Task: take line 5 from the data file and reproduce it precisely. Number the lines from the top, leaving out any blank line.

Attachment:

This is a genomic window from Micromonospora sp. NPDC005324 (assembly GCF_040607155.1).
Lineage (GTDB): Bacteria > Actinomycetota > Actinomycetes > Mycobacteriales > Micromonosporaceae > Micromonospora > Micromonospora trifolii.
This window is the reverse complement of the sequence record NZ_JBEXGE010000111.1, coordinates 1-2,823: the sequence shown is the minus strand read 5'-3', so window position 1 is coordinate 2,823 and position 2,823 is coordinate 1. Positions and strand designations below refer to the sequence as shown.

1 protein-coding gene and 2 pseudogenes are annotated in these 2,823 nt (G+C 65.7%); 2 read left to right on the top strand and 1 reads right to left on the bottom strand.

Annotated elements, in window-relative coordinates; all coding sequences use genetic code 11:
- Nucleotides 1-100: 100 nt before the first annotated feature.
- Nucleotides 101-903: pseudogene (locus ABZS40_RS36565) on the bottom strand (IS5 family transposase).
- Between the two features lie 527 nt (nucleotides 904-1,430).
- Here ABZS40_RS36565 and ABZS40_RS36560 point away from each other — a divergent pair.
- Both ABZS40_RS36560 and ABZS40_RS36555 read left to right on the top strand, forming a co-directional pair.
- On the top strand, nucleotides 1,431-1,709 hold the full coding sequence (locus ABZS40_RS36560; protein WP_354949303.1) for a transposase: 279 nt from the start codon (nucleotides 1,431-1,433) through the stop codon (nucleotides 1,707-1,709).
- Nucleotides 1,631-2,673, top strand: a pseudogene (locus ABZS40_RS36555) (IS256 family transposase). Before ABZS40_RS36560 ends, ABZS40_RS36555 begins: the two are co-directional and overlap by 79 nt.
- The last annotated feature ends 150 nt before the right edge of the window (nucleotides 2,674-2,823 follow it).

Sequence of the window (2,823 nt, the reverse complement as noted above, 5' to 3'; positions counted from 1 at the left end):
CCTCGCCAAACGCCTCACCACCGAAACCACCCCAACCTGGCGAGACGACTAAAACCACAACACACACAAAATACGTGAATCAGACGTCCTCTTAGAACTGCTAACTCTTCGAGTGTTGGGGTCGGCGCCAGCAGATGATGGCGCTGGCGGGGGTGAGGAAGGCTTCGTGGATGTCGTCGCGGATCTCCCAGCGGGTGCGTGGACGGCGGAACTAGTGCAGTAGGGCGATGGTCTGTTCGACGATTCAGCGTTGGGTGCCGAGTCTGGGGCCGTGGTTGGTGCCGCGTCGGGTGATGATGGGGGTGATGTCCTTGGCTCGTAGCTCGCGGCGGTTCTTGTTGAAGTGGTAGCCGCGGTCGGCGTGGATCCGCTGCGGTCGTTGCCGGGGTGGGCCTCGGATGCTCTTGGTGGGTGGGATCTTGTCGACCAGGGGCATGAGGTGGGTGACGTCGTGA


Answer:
Annotated elements, in window-relative coordinates; all coding sequences use genetic code 11: